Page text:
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How the Design Feedback Funnel Actually Worked

Newfangled recently launched a new site,, with an old partner, ThomasBoston Advertising. The site is for Quebrada, a gourmet European-style bakery, and as Tom from ThomasBoston put it, the goal was to make people hungry.

It’s often hard for clients to respond to design, where the considerations can feel fuzzy compared to more straightforward questions like “Well, what pages do we need?” But this was a case where the feedback helped keep us moving toward a final result that clearly expresses the brand. Here’s a round-by-round look at the Quebrada design process as an example of the narrowing funnel of decisions and changes that we aim for, and how the feedback at each point fed into that process.

Pre-design prep

Aside from wanting to make people hungry, a couple of other key factors shaped the design from the beginning. One was that this site would be very image-driven; ThomasBoston provided us with product imagery to work with during the design process, and the page layouts were based around that imagery, optimized to showcase it. Another was that Quebrada is a small business owned by an individual whose personal sense of style has strongly influenced the company’s branding. There was a clear imperative to make a site that “looks like Kay,” so we started out by getting a lot of information about what that meant through our design questionnaire.

Mood Boards

As with most of our designs these days, we started off with a round of mood boards meant to set the site’s look and feel. Justin, Newfangled’s Creative Director, gathered the information that we had about Kay and Quebrada, along with the first round of product imagery, and created three different mood boards based on different facets of the company’s branding. He includes a note with each mood board explaining what inspired it, so I’ll repeat some of those here to show how each version arose from one of the key points we learned about Quebrada.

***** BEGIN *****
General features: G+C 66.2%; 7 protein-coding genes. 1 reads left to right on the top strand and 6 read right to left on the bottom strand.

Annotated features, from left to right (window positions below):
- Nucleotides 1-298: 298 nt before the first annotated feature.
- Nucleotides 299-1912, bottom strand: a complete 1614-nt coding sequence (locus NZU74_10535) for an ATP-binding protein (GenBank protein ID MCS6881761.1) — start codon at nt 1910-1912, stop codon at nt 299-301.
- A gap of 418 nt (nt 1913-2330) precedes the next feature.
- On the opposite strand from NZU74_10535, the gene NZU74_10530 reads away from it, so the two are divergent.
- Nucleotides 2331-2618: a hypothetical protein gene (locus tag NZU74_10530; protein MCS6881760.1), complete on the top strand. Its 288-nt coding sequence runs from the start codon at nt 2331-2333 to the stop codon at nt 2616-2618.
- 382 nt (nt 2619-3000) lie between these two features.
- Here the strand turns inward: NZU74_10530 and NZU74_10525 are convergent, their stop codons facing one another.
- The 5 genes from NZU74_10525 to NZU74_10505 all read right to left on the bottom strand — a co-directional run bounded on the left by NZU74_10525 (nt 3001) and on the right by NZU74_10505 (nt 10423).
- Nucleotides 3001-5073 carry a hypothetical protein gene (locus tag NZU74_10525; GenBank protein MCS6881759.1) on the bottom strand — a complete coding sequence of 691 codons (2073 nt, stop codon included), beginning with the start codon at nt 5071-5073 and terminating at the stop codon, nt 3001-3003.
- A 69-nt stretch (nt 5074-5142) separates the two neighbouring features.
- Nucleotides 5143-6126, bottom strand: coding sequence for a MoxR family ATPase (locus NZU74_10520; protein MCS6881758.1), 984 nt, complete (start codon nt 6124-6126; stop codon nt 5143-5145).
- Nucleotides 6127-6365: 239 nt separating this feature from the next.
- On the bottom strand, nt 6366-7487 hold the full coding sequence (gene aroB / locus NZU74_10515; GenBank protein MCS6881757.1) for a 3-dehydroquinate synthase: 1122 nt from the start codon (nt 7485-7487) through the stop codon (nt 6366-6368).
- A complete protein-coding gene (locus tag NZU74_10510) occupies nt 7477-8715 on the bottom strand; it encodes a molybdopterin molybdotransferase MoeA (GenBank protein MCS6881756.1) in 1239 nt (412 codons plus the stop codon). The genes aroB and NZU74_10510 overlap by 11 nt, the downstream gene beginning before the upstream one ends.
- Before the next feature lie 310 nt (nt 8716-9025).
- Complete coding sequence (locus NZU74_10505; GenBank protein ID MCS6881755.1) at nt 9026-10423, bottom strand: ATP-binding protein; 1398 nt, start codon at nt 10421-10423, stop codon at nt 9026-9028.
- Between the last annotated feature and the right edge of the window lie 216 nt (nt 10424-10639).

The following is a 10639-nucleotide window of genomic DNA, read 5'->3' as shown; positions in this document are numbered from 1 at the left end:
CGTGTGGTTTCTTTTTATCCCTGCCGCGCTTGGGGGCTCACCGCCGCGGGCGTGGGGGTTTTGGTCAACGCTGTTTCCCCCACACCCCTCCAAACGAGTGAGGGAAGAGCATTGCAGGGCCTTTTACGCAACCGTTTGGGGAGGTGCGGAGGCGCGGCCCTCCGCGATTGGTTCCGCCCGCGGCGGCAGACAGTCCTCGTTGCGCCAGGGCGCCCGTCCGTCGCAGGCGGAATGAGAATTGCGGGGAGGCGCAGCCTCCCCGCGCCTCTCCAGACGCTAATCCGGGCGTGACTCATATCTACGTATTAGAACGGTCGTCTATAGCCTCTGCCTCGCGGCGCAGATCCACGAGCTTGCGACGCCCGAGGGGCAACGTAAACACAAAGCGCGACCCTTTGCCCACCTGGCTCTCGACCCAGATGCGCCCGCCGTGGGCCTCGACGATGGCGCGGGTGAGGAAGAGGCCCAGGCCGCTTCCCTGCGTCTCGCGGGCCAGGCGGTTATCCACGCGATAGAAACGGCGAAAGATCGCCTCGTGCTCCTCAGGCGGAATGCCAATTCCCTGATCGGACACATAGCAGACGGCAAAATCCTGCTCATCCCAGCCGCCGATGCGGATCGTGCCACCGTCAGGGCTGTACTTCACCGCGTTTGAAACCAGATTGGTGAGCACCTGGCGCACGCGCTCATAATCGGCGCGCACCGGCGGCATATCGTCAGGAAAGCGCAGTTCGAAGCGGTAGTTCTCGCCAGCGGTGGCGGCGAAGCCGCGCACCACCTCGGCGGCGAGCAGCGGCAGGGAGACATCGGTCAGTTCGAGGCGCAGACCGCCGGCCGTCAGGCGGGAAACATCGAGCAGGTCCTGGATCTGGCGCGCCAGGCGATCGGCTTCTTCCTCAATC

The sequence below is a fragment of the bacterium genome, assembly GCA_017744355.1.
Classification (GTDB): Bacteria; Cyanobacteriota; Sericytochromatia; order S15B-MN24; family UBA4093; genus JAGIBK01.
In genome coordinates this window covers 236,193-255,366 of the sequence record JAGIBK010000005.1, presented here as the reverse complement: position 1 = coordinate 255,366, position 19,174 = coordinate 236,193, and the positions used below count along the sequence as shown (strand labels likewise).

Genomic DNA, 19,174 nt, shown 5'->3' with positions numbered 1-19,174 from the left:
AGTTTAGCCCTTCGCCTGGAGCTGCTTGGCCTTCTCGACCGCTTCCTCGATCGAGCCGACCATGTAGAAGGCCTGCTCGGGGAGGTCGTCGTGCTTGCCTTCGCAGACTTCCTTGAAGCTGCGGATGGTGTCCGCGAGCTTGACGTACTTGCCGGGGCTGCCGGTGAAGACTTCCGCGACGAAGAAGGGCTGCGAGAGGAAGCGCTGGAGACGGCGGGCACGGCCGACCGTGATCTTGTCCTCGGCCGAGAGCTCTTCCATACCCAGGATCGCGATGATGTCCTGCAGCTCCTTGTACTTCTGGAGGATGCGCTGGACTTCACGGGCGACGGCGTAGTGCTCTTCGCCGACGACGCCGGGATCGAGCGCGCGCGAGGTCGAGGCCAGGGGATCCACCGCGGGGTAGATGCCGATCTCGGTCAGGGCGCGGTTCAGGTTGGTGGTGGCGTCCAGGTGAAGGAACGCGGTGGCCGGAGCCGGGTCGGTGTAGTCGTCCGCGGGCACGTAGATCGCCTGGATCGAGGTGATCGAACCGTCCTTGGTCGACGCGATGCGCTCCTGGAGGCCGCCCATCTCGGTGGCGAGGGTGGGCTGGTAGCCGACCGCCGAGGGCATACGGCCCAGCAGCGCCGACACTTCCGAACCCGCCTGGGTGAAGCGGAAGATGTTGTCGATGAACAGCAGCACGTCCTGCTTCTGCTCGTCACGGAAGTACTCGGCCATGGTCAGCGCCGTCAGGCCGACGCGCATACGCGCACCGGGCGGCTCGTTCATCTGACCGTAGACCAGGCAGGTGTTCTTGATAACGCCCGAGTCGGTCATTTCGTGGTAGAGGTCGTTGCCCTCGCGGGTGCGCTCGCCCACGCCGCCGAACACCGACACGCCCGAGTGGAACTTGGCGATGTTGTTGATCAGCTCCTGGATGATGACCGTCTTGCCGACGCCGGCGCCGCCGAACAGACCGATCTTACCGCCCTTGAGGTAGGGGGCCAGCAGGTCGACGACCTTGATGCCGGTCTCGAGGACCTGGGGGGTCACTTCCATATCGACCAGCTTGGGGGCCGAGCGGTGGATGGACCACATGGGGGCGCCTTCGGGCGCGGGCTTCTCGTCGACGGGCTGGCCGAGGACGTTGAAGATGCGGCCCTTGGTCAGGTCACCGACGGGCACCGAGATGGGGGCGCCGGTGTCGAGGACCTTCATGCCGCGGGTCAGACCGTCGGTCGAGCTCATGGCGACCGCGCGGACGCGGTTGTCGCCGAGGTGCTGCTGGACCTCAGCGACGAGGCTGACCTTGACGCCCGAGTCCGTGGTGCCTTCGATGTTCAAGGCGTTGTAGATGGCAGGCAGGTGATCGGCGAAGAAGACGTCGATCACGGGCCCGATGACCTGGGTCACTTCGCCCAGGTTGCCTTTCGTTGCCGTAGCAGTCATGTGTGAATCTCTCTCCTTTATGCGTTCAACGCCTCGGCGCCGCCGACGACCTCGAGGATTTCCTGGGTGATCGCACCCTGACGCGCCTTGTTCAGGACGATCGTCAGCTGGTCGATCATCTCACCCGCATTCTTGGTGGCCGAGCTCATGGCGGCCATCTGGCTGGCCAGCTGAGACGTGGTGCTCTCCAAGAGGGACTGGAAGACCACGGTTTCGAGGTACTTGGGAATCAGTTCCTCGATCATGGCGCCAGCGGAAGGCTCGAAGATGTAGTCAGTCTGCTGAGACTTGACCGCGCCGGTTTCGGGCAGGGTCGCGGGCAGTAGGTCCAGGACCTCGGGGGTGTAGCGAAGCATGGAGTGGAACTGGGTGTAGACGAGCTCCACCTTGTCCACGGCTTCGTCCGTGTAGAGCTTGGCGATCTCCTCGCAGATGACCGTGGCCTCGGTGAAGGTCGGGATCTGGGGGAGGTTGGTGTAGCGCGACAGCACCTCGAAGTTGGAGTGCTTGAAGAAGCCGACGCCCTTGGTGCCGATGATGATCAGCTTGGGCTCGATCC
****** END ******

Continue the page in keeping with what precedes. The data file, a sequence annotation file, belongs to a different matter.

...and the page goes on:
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1. “This mood board presents a rustic, old world style inspired by the Romanesque architecture of Europe.” (From the original design questionnaire, this draws on the idea that Quebrada is “a neighborhood bakery with a world class tradition.”

2. “This mood board was inspired by the idea of making things from scratch with fresh ingredients. Color palette is based on the bold colors of Quebrada’s products.” (As the design questionnaire explained, and the site now shows, “Fresh Fresh Fresh” is Quebrada’s mantra and major differentiation point from competitors.)

3. “This mood board keys off the bold colors of the bakery labels and is inspired by the product beauty shots.”

After reviewing the mood boards, the Quebrada team chose option 2. On to…


Product page layout 1

The page layouts are where the look and feel from the mood board get applied to specific elements that will be used on the site. Since the product pages are the core of the Quebrada site, we started with their template rather than the homepage. Here was the first version of the product page layout: